The Hays code, per NPR, was a set of guidelines designed to avert emotional outrage, and it specified which topics were off-limits and which had to be handled with a particularly moral kind of care (called "Don'ts and Be Carefuls"). Its influence was felt in Hollywood from 1930 until 1968, when the Motion Picture Association adopted the ratings system moviegoers are more familiar with today.

Homosexuality was forbidden

Movie stars were expected to maintain a certain image, both physically and socially, and the studios were ruthless in enforcing it, so that anyone who did not fit their expected image received poor treatment. Homosexuality was taboo, so much so that Rock Hudson was forced into a sham marriage in 1950 so as to appear heterosexual.

The marriage was largely a surprise, when, shortly before his 30th birthday, reported the Los Angeles Times, he married Phyllis Gates, who worked as his agent's secretary. Hudson, who later revealed his AIDS diagnosis and turned the conversation about AIDS and HIV in 1985 into a national one, had been linked to male stars in Hollywood, and the marriage was not a successful one, as they divorced three years later, notes People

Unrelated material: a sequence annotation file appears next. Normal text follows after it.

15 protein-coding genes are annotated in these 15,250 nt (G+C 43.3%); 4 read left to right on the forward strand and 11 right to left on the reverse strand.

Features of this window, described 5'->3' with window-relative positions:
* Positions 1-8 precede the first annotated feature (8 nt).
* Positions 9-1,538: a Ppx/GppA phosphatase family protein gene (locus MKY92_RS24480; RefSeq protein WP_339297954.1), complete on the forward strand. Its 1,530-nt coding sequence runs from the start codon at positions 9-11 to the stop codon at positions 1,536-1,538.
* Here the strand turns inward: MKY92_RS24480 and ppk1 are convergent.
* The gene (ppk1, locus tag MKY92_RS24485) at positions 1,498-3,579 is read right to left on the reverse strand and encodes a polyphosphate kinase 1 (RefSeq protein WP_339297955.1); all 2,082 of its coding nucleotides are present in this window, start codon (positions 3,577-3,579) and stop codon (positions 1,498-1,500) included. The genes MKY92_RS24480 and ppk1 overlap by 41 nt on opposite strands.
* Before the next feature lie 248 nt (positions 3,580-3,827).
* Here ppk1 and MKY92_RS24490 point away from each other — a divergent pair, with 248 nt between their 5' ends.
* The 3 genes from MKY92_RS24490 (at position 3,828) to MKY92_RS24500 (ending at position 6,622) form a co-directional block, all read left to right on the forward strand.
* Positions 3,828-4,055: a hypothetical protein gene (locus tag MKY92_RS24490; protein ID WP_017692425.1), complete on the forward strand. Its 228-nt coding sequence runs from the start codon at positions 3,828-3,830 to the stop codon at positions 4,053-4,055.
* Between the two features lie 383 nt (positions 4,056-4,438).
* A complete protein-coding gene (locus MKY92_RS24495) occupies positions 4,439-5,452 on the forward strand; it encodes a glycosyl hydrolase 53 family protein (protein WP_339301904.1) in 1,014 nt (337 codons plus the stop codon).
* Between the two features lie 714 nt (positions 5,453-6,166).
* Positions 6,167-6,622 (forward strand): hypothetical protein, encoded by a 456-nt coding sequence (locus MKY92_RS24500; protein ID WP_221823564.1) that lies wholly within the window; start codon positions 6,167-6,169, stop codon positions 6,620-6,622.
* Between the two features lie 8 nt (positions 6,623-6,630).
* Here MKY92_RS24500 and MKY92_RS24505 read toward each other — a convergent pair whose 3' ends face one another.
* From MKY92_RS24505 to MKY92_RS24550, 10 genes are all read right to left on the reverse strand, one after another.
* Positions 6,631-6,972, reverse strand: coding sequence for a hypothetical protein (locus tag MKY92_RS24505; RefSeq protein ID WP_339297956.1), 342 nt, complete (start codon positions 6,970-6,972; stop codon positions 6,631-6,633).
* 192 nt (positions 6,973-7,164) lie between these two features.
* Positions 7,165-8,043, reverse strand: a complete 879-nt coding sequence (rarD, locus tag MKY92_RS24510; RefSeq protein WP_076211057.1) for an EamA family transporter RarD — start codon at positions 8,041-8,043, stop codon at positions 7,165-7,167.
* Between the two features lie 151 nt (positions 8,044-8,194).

Later reporting in a biography by Mark Griffin (via USA Today) confirmed that the marriage was just for show. Persistent rumors of homosexuality or bisexuality attached themselves to several other notable stars of the period — Talulah Bankhead, Marlene Dietrich, and Great Garbo were frequently mentioned in such a context, as per "The Girls," by Diana McLellan (via the New York Times). But those labels would have been career death if confirmed, so while the stars did as they wished behind closed doors, no hint of homosexuality was allowed to creep into the public eye.

Freedom only applied to some

In 1950, the freedoms of the Civil Rights movement were years away. America was still very much a segregated society, and actors and actresses of color were treated poorly, denied equal rights, and often forced into lesser roles. Hollywood whitewashed scripts, so a variety of non-white roles were played by white actors. Orson Welles played Othello in blackface in 1955, and in 1950's "Winchester '73," Rock Hudson played a Native American.